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Neuroscientists have created ‘mini brains’ from human tissue that can FEEL and even suffer

An ethical line may have been crossed by neuroscientists who have created mini-brains from human tissue that can feel and may even suffer, experts have warned.

So-called organoids are blobs of lab-grown tissue cultivated from human stem cells to resemble tiny organs — in this case, the brain.

Although these mini-brains may only be the size of peanut, they have been observed to develop spontaneous brainwaves, not unlike those that seen in premature babies.

Organoids are considered a significant development in neuroscience, as they allow researchers to study brain tissue free of the usual constraints.

These simulacra are used to investigate such disorders as autism and schizophrenia, and the impact of Zika virus on the development of brains in the womb. 

They may also be helpful in the investigation of Alzheimer’s, Parkinson’s, Preterm Hypoxia and eye conditions like macular degeneration.

The line between research on organoids and human experimentation, however, is unclear and remains to be established.  

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An ethical line may have been crossed by neuroscientists who have created mini-brains from human tissue, pictured, that can feel and may even suffer, experts have warned

An ethical line may have been crossed by neuroscientists who have created mini-brains from human tissue, pictured, that can feel and may even suffer, experts have warned

WHAT ARE CEREBRAL ORGANOIDS?

Organoids are blobs of lab-grown tissue cultivated from human stem cells to resemble tiny organs.

Cerebral organoids are designed as simulacra of the brain and are used to study various disorders.

Although these mini-brains may only be the size of peanut, they have been observed to develop spontaneous brainwaves, not unlike those that seen in premature babies. 

Organoids are considered a significant development in neuroscience, as they allow researchers to study brain tissue free of the usual constraints. 

The line between research on organoids and human experimentation, however, is unclear. 

Elan Ohayon — director of the Green Neuroscience Laboratory in San Diego, California — and colleagues Ann Lam and Paul Tsang argue that checks need to be in place to stop organoids from enduring pain.

‘If there’s even a possibility of the organoid being sentient, we could be crossing [a] line,’ Dr Ohayon told the Guardian.

‘We don’t want people doing research where there is potential for something to suffer.’ 

‘We’re already seeing activity in organoids that is reminiscent of biological activity in developing animals,’ 

For example, in 2017, researchers from Harvard demonstrated that brain organoids can develop a wide variety of tissues — including cerebral cortex neurons to retinal cells.

Furthermore, the team found that organoids grown for eight months developed their own neural networks, which were found not only to be active but also capable of reacting when light was shone upon them.

Another study — this one conducted by geneticist Fred Gage and colleagues at San Diego’s Salk Institute — transplanted human brain organoids into mice, finding that they were able to connect to the animal’s blood supply and form fresh connections.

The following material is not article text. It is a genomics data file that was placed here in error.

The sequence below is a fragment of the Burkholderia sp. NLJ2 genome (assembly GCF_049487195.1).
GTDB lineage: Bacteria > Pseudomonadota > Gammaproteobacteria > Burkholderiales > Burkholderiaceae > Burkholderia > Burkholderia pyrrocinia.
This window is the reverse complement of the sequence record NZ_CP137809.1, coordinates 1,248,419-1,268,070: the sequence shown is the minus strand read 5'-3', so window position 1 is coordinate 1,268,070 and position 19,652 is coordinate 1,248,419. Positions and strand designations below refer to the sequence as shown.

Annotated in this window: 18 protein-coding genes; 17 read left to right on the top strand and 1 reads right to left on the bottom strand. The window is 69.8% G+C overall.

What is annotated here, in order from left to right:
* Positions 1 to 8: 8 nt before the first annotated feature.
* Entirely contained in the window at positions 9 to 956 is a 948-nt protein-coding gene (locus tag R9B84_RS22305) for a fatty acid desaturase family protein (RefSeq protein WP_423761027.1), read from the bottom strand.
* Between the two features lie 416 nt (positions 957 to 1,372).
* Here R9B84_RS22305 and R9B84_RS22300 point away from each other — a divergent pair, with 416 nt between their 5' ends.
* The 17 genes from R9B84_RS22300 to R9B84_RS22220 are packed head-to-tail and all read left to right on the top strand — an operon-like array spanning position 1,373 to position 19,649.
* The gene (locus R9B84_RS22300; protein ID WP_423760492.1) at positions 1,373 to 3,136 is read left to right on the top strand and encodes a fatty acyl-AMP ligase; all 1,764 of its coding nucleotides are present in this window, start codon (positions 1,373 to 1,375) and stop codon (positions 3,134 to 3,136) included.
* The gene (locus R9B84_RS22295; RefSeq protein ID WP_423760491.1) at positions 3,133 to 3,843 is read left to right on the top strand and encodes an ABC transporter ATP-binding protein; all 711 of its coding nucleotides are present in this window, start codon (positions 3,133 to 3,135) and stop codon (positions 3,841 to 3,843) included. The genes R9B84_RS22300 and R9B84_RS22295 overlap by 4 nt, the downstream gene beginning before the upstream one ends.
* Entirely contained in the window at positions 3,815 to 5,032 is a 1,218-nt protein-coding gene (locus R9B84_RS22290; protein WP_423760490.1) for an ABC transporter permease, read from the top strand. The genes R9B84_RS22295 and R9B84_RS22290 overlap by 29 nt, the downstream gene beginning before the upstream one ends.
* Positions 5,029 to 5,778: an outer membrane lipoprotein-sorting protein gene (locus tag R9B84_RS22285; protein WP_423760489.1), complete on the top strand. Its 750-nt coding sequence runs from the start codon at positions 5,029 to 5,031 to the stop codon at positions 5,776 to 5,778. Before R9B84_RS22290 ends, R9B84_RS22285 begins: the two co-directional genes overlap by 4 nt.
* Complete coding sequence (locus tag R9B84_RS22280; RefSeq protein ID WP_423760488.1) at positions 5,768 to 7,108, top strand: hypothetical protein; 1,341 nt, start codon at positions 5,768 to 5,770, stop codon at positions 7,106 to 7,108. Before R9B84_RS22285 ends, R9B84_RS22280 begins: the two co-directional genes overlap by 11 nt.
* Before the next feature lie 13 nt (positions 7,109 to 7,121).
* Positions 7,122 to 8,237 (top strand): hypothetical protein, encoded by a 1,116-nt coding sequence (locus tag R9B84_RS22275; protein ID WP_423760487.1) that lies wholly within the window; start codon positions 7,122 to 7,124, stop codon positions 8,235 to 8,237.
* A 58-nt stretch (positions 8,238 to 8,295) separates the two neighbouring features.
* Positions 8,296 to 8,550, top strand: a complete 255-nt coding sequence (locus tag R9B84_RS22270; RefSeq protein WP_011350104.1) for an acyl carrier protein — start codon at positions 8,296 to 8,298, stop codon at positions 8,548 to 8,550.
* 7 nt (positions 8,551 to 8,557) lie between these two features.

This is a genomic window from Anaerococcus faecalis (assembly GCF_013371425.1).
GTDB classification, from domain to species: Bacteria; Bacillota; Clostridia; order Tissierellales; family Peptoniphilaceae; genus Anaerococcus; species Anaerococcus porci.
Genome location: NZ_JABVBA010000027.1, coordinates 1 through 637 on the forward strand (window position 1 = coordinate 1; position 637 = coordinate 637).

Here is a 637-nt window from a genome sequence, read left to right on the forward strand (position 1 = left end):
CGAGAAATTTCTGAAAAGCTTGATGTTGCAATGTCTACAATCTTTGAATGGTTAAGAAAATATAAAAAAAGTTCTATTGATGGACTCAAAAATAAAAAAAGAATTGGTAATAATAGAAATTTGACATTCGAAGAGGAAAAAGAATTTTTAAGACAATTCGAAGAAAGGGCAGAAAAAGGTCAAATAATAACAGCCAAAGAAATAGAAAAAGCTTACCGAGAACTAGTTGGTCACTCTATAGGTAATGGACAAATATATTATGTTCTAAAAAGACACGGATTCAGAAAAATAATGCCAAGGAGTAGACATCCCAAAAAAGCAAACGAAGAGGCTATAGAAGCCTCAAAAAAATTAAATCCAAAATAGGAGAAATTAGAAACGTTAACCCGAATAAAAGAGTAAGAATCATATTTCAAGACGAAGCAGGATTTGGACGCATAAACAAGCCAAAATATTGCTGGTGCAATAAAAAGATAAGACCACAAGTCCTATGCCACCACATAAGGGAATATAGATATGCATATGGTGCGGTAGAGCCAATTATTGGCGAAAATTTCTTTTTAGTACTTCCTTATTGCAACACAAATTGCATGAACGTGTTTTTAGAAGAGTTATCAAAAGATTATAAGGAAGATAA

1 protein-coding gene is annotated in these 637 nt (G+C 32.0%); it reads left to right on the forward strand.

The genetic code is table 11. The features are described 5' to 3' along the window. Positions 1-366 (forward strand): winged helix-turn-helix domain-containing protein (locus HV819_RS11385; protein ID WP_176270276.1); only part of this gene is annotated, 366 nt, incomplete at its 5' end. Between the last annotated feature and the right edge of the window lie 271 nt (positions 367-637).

‘I think it is never too soon to raise issues about ethics in science, so that a thoughtful dialogue can guide scientific research and decisions,’ Professor Gage told the Guardian. 

So-called organoids are blobs of lab-grown tissue cultivated from human stem cells to resemble tiny organs — in this case, the brain

So-called organoids are blobs of lab-grown tissue cultivated from human stem cells to resemble tiny organs — in this case, the brain

Dr Ohayon is campaigning for funding agencies to freeze both any similar studies intending to place human brain organoids into animals — along with any research that carries a reasonable risk of organoids developing sentience.

Laws already exist to govern research into human tissues.

Scientists in the UK, for example, are prohibited from working on donated embryos that are more than 14 days old — a restriction intended to protect developing humans from suffering.

Research is needed to determine the point at which sentience is likely to arise, Dr Ohayon said, adding that he has developed computer models that may help do this.

Experts last year writing in the journal Nature called for an ethical debate on human brain organoids.

According to Hank Greely, director of the Center for Law and the Biosciences at Stanford University in California and one of the authors of the report, organoids were not at a sophisticated enough stage of development to raise real concerns.

However, he added, guidelines did need to start being developed for the future. 

Greely said there was no single ethical line when it came to organoids. 

‘I’m confident they don’t think we’ve reached a Gregor Samsa state, where a person wakes up and finds he is an organoid,’ he said — making reference to the Franz Kafka novella, The Metamorphosis, in which the Samsa character awakes as a giant insect. 

‘If they mean the potential to perceive or to react to things, that seems to me likely,’ he added.

“That becomes still more important if we have reason to believe the organoid has an aversive reaction to that stimuli, that it “feels pain”.’ 

‘I strongly doubt that anyone has reached that point or come close to it,’ he said at the time. 

Dr Ohayon and colleagues presented the full findings of their study at the Neuroscience 2019 meeting which was held in Chicago from October 19–23.


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